The Reinvention of Primitive Society: Transformations of a Myth

Taylor & Francis, 19.07.2005 - 288 Seiten

The Invention of Primitive Society, Adam Kuper’s best selling critique of ideas about the origins of society and religion that have been much debated since Darwin, has been hugely influential in anthropology and post-colonial studies.

This topical new edition, entitled The Reinvention of Primitive Society, has been thoroughly revised and updated to take account of new research in the field. It coincides with a revival of the myth of primitive society by the ‘indigenous peoples’ movement’, which taps into a widespread popular belief about the noble savage and reflects a romantic reaction against ‘civilisation’ and ‘science’. By way of fascinating accounts of classic texts in anthropology, classical studies and law, the book reveals how wholly mistaken theories can become the basis for academic research and political programmes. In new chapters, Kuper challenges this most recent version of the myth of primitive society and traces conceptions of the barbarian, savage and primitive back through the centuries to ancient Greece.

Lucidly written and student friendly, this is the must-have text for those interested in anthropological theory and current post-colonial debates.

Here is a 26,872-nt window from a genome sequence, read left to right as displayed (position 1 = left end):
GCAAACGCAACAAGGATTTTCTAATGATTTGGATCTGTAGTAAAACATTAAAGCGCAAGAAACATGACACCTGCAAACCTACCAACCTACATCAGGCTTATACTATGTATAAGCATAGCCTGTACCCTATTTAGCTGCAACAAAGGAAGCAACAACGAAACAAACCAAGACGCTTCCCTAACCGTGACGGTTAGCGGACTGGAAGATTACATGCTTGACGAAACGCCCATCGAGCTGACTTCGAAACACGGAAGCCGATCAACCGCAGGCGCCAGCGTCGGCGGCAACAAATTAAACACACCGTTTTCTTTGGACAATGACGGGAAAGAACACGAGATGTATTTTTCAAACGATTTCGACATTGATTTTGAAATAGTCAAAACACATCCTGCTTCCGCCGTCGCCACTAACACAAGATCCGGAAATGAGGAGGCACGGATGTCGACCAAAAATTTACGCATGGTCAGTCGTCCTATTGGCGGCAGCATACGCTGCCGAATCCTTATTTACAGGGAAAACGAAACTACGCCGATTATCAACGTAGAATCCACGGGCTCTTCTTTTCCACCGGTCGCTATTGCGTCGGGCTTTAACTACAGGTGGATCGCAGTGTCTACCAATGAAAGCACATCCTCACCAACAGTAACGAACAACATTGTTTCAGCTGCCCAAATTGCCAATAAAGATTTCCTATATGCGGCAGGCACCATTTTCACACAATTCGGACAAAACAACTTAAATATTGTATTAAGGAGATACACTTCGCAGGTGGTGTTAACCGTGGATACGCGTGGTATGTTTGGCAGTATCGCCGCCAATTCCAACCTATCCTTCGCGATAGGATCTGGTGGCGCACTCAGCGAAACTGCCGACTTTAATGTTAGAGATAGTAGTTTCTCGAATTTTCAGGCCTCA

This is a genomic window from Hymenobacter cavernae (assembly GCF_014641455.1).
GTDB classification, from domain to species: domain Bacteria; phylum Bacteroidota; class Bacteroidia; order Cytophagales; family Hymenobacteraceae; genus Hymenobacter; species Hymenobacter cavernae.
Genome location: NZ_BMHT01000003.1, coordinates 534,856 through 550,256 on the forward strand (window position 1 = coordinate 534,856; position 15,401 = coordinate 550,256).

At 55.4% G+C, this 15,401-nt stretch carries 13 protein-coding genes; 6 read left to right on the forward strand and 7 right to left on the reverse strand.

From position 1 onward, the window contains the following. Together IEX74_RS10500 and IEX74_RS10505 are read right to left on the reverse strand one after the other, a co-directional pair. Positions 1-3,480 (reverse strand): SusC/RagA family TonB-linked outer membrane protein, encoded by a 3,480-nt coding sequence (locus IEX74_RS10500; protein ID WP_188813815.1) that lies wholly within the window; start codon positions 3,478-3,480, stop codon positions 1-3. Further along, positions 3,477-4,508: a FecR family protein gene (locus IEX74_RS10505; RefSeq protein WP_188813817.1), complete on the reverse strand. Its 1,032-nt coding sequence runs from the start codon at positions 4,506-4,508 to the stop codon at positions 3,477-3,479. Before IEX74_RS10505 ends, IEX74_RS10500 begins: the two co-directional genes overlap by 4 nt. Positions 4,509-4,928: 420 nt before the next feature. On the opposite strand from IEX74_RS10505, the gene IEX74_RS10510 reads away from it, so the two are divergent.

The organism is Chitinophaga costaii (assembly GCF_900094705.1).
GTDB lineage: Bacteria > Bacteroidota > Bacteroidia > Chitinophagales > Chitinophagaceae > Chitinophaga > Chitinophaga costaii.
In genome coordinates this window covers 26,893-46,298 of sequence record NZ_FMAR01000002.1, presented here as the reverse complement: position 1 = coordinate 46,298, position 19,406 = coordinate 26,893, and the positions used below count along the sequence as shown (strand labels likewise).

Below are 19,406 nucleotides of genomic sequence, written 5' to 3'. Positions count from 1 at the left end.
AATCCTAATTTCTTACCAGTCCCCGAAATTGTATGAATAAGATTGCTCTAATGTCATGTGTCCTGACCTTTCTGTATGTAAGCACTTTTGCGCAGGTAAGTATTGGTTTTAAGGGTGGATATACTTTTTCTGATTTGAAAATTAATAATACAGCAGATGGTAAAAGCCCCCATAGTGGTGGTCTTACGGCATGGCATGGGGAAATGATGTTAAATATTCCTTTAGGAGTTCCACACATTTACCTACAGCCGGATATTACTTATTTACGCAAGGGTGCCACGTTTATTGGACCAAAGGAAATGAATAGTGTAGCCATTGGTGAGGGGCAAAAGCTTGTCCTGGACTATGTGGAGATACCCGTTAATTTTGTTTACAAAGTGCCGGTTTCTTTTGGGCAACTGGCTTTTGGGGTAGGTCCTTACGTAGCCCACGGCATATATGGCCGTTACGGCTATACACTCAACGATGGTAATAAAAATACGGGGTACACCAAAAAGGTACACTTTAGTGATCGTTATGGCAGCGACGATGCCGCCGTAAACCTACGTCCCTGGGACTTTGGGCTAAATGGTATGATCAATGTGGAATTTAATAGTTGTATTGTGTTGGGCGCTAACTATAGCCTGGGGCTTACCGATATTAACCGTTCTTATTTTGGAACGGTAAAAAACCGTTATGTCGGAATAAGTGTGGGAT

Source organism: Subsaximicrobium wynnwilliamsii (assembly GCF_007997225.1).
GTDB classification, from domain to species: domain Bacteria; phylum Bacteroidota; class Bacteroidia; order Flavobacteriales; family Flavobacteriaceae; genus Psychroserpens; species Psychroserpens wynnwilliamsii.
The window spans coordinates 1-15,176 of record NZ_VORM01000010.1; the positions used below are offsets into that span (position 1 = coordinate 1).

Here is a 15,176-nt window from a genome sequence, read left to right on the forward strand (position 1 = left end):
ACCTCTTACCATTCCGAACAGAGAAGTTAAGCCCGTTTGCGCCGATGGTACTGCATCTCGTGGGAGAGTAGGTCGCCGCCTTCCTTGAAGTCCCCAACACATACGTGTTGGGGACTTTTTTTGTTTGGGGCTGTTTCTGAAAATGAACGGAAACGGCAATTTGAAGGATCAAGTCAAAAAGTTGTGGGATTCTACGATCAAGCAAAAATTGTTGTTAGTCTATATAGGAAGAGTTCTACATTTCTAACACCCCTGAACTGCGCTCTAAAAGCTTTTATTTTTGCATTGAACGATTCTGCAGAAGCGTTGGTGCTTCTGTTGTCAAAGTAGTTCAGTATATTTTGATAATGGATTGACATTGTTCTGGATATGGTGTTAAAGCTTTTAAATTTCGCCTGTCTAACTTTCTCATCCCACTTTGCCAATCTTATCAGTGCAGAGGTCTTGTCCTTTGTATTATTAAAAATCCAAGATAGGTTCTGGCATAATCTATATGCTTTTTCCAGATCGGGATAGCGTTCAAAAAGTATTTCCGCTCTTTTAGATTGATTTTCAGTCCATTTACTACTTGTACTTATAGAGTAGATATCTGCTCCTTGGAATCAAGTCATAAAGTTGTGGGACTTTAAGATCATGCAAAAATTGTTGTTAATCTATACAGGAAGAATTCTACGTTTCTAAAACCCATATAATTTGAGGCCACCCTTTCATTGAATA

Was andere dazu sagen - Rezension schreiben

Es wurden keine Rezensionen gefunden.

Über den Autor (2005)

Adam Kuper is Professor of Anthropology at Brunel University, UK and a Fellow of the British Academy. He is the author of a number of books, including The Chosen Primate: Human Nature and Cultural Diversity (Harvard 1994), Anthropologists and Anthropology: The Modern British School, third edition (Routledge 1996) and Culture: The Anthropologists' Account (Harvard 1999). The founding president of the European Association of Social Anthropologists, he ws for many years editor of Current Anthropology, and is co-editor of The Social Science Encyclopedia, third edition (Routledge 2003).

Bibliografische Informationen